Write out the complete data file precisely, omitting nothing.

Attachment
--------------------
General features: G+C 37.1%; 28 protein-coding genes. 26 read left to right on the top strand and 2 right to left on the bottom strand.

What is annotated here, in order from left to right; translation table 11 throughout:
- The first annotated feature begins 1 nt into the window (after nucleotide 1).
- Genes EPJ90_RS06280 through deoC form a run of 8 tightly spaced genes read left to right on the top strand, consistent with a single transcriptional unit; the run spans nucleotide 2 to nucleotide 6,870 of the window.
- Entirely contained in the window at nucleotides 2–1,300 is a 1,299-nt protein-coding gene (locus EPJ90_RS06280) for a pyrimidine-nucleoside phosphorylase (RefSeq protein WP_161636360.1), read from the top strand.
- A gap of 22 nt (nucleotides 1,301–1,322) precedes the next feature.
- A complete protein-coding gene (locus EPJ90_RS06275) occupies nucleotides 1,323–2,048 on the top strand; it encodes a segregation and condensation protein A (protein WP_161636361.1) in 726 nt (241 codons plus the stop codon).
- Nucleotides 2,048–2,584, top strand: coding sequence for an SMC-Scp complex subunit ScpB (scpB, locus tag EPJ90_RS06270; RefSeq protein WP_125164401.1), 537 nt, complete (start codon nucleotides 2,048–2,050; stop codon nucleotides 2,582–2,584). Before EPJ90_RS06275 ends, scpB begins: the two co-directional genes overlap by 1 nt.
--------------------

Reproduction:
General features: G+C 37.1%; 28 protein-coding genes. 26 read left to right on the top strand and 2 right to left on the bottom strand.

What is annotated here, in order from left to right; translation table 11 throughout:
- The first annotated feature begins 1 nt into the window (after nucleotide 1).
- Genes EPJ90_RS06280 through deoC form a run of 8 tightly spaced genes read left to right on the top strand, consistent with a single transcriptional unit; the run spans nucleotide 2 to nucleotide 6,870 of the window.
- Entirely contained in the window at nucleotides 2–1,300 is a 1,299-nt protein-coding gene (locus EPJ90_RS06280) for a pyrimidine-nucleoside phosphorylase (RefSeq protein WP_161636360.1), read from the top strand.
- A gap of 22 nt (nucleotides 1,301–1,322) precedes the next feature.
- A complete protein-coding gene (locus EPJ90_RS06275) occupies nucleotides 1,323–2,048 on the top strand; it encodes a segregation and condensation protein A (protein WP_161636361.1) in 726 nt (241 codons plus the stop codon).
- Nucleotides 2,048–2,584, top strand: coding sequence for an SMC-Scp complex subunit ScpB (scpB, locus tag EPJ90_RS06270; RefSeq protein WP_125164401.1), 537 nt, complete (start codon nucleotides 2,048–2,050; stop codon nucleotides 2,582–2,584). Before EPJ90_RS06275 ends, scpB begins: the two co-directional genes overlap by 1 nt.